SFSP (Secure Frame Separation Protocol) v1.0
Invented by Giovanni Blu Mitolo Originally published: 24/11/2017, latest revision: 31/10/2018 Related work: https://github.com/gioblu/PJON/ Compliant implementations: PJON v10.0 and following Released into the public domain
SFSP has been specified to obtain reliable frame separation using byte stuffing and xor based flag obfuscation. It is similar to SLIP and its variations, although uses a more cautious approach, appending at the end of the frame an
END flag to exclude a set of vulnerabilities. Its overhead is 1.33 times higher if compared to SLIP's but it is more reliable thanks to the presence of the
END flag. SFSP uses a xor based flag obfuscation method to avoid the occurrence of flags within a frame. Its procedure is lightweight and more efficient if compared with the flag transposition method used by SLIP that requires more memory and operations to be executed. The suggested sampling and transmission strategy is byte-by-byte. SFSP is designed to support fast on the fly encoding and decoding implementations with no need of additional buffers.
Frame transmission starts with a
START flag (decimal 149), followed by data bytes. When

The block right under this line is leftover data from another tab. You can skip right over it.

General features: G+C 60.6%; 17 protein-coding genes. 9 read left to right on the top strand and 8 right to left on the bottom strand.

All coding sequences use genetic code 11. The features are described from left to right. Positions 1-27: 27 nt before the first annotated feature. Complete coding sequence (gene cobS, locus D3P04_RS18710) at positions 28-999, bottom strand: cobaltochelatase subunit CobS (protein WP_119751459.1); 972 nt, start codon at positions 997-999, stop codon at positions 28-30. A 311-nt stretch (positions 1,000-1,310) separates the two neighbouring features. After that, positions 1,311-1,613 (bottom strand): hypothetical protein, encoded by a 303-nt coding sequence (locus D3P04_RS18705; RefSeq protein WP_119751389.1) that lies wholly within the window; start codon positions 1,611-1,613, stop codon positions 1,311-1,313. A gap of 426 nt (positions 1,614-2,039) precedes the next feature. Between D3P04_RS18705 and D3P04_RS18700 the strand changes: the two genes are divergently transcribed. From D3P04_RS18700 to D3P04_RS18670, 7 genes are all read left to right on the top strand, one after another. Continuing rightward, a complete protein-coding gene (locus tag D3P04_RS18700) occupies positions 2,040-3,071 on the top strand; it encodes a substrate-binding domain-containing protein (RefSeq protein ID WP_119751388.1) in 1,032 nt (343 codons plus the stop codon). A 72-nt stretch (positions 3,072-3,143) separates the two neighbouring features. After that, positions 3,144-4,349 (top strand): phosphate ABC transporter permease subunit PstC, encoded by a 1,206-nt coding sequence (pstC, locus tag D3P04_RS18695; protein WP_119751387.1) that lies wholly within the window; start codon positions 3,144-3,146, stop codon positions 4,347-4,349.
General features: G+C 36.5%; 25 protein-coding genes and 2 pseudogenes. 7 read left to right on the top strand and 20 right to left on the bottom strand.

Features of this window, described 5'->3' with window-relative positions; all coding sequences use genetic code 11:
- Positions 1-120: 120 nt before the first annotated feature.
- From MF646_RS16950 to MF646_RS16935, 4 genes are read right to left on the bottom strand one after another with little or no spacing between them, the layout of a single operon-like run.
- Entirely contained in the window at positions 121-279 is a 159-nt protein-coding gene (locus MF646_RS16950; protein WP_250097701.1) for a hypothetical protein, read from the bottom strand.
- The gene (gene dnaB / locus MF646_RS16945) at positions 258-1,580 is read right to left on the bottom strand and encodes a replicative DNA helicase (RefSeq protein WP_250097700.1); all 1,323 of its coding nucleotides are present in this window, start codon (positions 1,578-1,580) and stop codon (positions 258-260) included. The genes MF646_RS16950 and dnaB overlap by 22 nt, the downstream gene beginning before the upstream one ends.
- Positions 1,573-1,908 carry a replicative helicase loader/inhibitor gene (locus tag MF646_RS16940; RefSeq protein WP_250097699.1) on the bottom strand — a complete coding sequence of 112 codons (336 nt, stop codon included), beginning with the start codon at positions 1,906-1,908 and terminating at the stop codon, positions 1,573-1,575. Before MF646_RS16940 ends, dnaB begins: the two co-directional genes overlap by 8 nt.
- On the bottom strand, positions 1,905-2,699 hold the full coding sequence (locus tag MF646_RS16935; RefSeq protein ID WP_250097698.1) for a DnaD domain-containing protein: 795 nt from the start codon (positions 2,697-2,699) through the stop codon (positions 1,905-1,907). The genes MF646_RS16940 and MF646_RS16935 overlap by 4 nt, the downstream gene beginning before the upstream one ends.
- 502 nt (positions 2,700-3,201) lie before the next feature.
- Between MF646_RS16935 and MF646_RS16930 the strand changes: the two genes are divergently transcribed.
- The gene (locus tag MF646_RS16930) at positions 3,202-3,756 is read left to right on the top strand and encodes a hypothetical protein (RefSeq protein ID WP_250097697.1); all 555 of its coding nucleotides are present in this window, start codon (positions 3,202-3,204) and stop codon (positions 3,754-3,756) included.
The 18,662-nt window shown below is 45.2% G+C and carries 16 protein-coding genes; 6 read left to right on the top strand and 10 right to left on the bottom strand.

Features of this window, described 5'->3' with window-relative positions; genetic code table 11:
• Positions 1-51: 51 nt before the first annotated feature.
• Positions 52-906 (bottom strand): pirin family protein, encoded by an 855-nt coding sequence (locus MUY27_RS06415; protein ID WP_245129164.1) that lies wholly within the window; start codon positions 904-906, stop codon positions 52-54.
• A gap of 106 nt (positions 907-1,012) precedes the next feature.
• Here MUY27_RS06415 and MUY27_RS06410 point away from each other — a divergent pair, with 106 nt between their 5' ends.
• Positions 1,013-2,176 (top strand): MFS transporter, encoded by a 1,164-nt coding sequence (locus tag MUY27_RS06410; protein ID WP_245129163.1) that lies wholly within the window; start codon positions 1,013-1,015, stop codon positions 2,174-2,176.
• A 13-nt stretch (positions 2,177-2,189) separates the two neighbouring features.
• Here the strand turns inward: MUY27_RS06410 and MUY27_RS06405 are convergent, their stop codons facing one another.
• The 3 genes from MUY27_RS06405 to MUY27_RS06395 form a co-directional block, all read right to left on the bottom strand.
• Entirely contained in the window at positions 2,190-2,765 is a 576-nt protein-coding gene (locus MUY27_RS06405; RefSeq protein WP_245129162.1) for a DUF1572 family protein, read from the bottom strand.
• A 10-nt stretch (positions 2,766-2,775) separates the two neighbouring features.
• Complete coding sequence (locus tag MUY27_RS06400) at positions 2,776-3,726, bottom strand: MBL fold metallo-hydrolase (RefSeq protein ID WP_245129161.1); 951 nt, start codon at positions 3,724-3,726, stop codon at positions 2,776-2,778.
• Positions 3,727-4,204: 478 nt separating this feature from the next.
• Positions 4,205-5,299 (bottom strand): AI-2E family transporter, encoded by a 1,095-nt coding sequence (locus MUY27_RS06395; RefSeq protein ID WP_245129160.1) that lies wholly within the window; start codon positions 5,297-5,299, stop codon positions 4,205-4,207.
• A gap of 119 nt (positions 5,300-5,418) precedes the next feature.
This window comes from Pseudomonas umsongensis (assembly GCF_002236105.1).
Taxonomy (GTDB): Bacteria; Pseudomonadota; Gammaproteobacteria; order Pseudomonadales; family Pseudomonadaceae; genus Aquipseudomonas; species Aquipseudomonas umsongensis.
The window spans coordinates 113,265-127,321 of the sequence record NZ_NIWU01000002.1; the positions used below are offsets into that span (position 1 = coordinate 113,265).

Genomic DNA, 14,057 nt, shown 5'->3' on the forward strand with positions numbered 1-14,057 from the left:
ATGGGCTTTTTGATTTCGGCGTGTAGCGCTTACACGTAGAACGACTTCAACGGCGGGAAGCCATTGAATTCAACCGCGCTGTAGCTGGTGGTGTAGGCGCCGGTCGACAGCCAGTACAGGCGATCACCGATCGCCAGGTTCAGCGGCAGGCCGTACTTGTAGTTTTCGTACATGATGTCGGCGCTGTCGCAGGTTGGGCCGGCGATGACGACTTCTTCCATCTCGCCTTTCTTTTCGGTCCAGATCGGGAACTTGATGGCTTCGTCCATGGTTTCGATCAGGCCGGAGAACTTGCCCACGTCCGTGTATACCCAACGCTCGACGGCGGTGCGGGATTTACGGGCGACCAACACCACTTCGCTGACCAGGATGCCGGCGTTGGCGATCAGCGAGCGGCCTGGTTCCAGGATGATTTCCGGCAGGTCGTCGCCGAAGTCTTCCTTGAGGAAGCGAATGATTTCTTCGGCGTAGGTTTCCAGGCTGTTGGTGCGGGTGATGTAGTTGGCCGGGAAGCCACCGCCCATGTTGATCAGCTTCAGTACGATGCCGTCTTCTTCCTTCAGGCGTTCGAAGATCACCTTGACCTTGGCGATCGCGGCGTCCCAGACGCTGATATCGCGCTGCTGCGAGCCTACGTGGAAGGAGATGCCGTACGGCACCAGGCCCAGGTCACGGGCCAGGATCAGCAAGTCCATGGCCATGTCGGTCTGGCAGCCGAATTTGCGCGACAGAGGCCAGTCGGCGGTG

END (decimal 234) or
ESC flag (decimal 76) occurs in data, it is prepended with an
ESC flag and its value is xored with the
ESC flag to avoid the presence of
ESC flag in data.
END is appended at the end of the frame.
START: 149 - 10010101 - 0x95 - END: 234 - 11101010 - 0xea - ê ESC: 187 - 10111011 - 0xBB - » ______________________________ | DATA 1-65535 bytes | _______ |______ _____ _______ ______| _____ | START | | BYTE || ESC || BYTE || BYTE | | END | |-------| |------||-----||-------||------| |-----| | 149 | | 23 || 76 ||149^ESC|| 52 | | 234 | |_______| |______||_____||_______||______| |_____| | | | 2 Data byte containing START is xored with ESC | 1 Flags inside data are escaped
Receiver identifies the start of a frame when a
START flag is received. If
ESC flag occurs during reception, it is ignored and the next byte xored with
ESC flag to get back its original value; any value out
ESC flag causes the receiver to discard the frame and be ready to receive the next one nominally. The end of the frame is detected when an unescaped
END flag is received.
This document is automatically generated from the github repository. If you have noticed an error or an inconsistency, please report it opening an issue here